How raw bananas can help in curing diabetes?
Diabetes mellitus, commonly known as diabetes, is a metabolic disease that causes high blood sugar. The hormone insulin moves sugar from the blood into your cells to be stored or used for energy. With diabetes, your body either doesn't make enough insulin or can't effectively use the insulin it does make.
Diabetes can be effectively managed when caught early. However, when left untreated, it can lead to potential complications that include heart disease, stroke, kidney damage, and nerve damage. Normally after you eat or drink, your body will break down sugars from your food and use them for energy in your cells.
The excess blood sugar in diabetes can wreak havoc on blood vessels all over the body and cause complications. It can severely damage the eyes, kidneys, nerves, and other body parts; cause sexual problems; and double the risk of heart attack and stroke.
Great for diabetics
Sugar content in raw bananas is really low and that's why raw bananas are great for diabetes. They have a glycemic index (GI) of less than 55, which is helpful for keeping the digestive system healthy. Foods with less GI prevent in a rapid spike in blood sugar levels
They found that the banana serving did not have significant effects on blood glucose directly after eating, but eating the servings every morning significantly reduced fasting blood glucose.
However, the study authors accept that a larger study would be necessary to confirm the glucose-reducing effect of bananas in a clinically useful way.
A 2017 cohort study of 0.5 million participants suggests that although lower-glycemic-index (GI) fruits are safer for people with diabetes than higher-GI fruits, both can help a person reduce the risk of diabetes developing in the first place.
The American Diabetes Association (ADA) suggest that people with diabetes should incorporate fruit into a controlled diet, such as eating a small piece of whole fruit or a half-serving of large fruit with each meal as a dessert.
Pair bananas with a “healthy” fat or protein source
Eating a banana alongside a source of unsaturated fat, such as almond or peanut butter, pistachios, sunflower seeds, or walnuts, can have a positive impact on blood sugar as well as boost the flavor.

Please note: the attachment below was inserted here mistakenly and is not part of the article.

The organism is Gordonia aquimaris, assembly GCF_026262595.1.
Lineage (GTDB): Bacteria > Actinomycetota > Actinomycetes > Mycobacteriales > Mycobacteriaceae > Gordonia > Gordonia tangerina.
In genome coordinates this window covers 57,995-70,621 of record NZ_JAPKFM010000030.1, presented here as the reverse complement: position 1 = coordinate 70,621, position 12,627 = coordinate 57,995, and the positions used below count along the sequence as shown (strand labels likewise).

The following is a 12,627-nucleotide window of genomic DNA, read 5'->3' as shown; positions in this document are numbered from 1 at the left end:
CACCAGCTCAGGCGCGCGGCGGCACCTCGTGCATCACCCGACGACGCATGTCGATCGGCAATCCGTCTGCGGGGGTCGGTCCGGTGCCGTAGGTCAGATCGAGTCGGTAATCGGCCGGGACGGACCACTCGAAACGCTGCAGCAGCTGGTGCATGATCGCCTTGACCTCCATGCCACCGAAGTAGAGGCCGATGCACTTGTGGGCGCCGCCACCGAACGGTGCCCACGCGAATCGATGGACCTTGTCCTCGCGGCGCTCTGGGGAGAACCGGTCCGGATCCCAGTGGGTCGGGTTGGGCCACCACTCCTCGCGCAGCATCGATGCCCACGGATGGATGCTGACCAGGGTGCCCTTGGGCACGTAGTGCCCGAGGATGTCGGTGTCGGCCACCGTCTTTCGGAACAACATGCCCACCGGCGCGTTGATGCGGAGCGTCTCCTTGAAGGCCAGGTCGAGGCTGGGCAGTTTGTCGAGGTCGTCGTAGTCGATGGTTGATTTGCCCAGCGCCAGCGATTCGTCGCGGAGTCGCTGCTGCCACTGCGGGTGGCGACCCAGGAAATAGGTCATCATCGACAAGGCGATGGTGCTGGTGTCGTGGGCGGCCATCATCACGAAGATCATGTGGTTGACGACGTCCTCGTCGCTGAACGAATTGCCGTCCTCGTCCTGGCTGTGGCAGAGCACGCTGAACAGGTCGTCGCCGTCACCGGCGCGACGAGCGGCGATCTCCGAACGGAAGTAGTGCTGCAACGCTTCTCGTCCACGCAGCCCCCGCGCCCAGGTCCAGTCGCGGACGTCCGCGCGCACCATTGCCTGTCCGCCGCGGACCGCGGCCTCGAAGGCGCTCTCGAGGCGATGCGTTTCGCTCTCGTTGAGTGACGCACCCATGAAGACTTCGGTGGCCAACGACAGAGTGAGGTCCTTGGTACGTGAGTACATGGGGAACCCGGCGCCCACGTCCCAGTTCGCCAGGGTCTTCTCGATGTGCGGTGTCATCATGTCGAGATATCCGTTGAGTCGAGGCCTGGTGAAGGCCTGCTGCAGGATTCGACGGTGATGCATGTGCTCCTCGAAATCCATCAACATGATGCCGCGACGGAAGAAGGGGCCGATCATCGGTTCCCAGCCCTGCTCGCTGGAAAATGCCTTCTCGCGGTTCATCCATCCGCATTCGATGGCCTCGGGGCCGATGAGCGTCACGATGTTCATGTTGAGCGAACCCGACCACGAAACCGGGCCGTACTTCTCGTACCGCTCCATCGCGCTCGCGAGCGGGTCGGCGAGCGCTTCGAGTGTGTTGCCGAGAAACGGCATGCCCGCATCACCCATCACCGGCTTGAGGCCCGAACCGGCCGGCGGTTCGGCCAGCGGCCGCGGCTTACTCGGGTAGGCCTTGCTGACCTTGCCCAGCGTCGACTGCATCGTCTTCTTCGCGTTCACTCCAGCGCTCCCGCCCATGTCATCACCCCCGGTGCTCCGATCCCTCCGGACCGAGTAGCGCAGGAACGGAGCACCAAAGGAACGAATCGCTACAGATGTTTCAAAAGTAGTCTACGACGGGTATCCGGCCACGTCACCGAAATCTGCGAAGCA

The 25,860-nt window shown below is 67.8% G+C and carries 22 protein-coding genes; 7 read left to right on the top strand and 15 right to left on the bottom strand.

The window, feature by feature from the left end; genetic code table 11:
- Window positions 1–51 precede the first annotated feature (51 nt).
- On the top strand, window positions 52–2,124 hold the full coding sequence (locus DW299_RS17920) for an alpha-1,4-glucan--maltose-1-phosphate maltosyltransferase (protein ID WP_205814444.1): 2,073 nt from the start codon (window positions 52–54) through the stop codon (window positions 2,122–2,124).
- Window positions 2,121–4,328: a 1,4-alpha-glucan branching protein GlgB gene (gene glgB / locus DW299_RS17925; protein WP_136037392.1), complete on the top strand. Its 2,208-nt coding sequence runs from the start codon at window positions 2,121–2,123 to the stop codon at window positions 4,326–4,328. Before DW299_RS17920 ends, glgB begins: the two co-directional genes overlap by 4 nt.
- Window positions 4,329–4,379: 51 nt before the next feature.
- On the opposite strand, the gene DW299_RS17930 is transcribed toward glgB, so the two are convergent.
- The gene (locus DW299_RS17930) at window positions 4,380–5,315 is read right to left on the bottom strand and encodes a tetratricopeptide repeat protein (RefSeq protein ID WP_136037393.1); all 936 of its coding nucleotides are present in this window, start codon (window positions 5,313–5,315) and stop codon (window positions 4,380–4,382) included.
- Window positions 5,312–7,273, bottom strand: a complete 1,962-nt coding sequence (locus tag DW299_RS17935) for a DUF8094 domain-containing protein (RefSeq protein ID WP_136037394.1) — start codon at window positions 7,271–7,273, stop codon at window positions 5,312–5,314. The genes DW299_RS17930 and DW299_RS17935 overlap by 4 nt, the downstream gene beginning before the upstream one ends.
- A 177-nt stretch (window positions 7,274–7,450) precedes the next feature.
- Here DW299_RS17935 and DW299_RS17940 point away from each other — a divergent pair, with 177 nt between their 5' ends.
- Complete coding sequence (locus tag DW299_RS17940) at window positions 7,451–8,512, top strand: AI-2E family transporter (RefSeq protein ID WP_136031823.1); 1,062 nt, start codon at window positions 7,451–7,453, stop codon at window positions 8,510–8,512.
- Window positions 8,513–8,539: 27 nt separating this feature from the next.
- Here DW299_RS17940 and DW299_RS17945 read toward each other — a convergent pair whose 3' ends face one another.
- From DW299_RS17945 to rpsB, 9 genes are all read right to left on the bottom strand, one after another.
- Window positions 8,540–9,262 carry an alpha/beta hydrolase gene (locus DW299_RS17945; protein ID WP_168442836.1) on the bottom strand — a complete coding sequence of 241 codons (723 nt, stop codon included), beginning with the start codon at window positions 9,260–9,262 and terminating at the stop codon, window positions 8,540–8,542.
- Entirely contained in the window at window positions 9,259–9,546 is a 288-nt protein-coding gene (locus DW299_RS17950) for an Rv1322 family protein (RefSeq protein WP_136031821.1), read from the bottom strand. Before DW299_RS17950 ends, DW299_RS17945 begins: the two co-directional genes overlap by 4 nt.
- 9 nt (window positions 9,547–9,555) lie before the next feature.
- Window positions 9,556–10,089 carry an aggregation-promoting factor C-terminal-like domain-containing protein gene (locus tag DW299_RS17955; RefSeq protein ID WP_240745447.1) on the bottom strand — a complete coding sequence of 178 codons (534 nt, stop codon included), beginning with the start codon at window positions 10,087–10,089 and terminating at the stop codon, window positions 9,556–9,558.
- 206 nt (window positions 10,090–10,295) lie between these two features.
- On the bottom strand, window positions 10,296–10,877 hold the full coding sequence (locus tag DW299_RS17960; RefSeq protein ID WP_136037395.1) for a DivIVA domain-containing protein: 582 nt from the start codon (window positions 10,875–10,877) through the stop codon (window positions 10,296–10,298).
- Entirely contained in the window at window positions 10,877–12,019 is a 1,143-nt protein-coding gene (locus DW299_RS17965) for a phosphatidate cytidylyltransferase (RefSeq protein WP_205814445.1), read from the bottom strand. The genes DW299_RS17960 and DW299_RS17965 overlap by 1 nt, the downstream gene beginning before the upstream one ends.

Consider eating an under-ripe banana
Unripe bananas might release glucose at a slower rate than ripe bananas.
In 1992, an older study of ten subjects with diabetes looked at banana ripeness in regards to blood sugar. The researchers found that green or unripe bananas tended to have a slower effect on blood sugar than ripe bananas.
Unripe bananas contain more starch when compared to ripe bananas. The body cannot break down starches as easily as less complex sugars. This leads to a slower, more controllable increase in blood sugar.
Eat smaller bananas
Portion control can influence the amount of sugar a person consumes in a banana.
Bananas are available in many sizes. A person will take in fewer carbs if they choose a smaller banana.
For example, a small banana that is 6–7 inches long has 23.07 grams (g) of carbohydrates per serving, while an extra-large banana has just under 35 g of carbohydrates.
How many can you eat per day?
The answer to this question depends on the individual, their activity level, and how bananas change their blood sugar.
Some people’s blood glucose may be more sensitive to bananas than others. Knowing how bananas affect a particular individual’s blood sugar can help them manage their medicines and insulin shots, if necessary.
Overall, bananas are low in saturated fat and sodium, nutrient-dense, and rich in fiber.
They are also a key source of potassium, a mineral that helps balance sodium levels in the blood.
Bananas also have a good mix of other nutrients, including:
Bananas are a safe and nutritious fruit for people with diabetes to eat in moderation as part of a balanced, individualized diet plan.
A person with diabetes should include fresh, plant food options in the diet, such as fruits and vegetables.
Bananas provide plenty of nutrition without adding many calories.
For an exact diet plan, it is a good idea to speak to a registered dietitian or diabetes specialist.